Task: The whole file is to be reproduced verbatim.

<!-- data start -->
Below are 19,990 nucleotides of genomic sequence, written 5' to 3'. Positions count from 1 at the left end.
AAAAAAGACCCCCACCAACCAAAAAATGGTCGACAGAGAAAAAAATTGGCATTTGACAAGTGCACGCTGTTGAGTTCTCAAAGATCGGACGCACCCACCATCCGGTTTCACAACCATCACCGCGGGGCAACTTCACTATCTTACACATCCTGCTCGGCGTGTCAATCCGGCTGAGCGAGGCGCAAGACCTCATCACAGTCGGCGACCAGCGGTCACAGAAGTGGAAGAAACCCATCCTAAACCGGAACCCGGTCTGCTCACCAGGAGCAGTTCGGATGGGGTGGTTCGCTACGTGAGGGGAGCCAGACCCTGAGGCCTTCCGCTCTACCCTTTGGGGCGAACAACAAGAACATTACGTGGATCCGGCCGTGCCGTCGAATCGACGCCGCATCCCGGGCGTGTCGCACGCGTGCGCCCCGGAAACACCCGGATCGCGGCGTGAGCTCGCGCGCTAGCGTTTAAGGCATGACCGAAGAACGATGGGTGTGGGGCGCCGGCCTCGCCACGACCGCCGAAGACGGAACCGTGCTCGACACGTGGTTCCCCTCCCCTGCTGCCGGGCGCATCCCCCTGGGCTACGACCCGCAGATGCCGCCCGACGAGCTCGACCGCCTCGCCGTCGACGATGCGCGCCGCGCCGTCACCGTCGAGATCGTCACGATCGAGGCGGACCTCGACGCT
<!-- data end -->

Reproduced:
Below are 19,990 nucleotides of genomic sequence, written 5' to 3'. Positions count from 1 at the left end.
AAAAAAGACCCCCACCAACCAAAAAATGGTCGACAGAGAAAAAAATTGGCATTTGACAAGTGCACGCTGTTGAGTTCTCAAAGATCGGACGCACCCACCATCCGGTTTCACAACCATCACCGCGGGGCAACTTCACTATCTTACACATCCTGCTCGGCGTGTCAATCCGGCTGAGCGAGGCGCAAGACCTCATCACAGTCGGCGACCAGCGGTCACAGAAGTGGAAGAAACCCATCCTAAACCGGAACCCGGTCTGCTCACCAGGAGCAGTTCGGATGGGGTGGTTCGCTACGTGAGGGGAGCCAGACCCTGAGGCCTTCCGCTCTACCCTTTGGGGCGAACAACAAGAACATTACGTGGATCCGGCCGTGCCGTCGAATCGACGCCGCATCCCGGGCGTGTCGCACGCGTGCGCCCCGGAAACACCCGGATCGCGGCGTGAGCTCGCGCGCTAGCGTTTAAGGCATGACCGAAGAACGATGGGTGTGGGGCGCCGGCCTCGCCACGACCGCCGAAGACGGAACCGTGCTCGACACGTGGTTCCCCTCCCCTGCTGCCGGGCGCATCCCCCTGGGCTACGACCCGCAGATGCCGCCCGACGAGCTCGACCGCCTCGCCGTCGACGATGCGCGCCGCGCCGTCACCGTCGAGATCGTCACGATCGAGGCGGACCTCGACGCT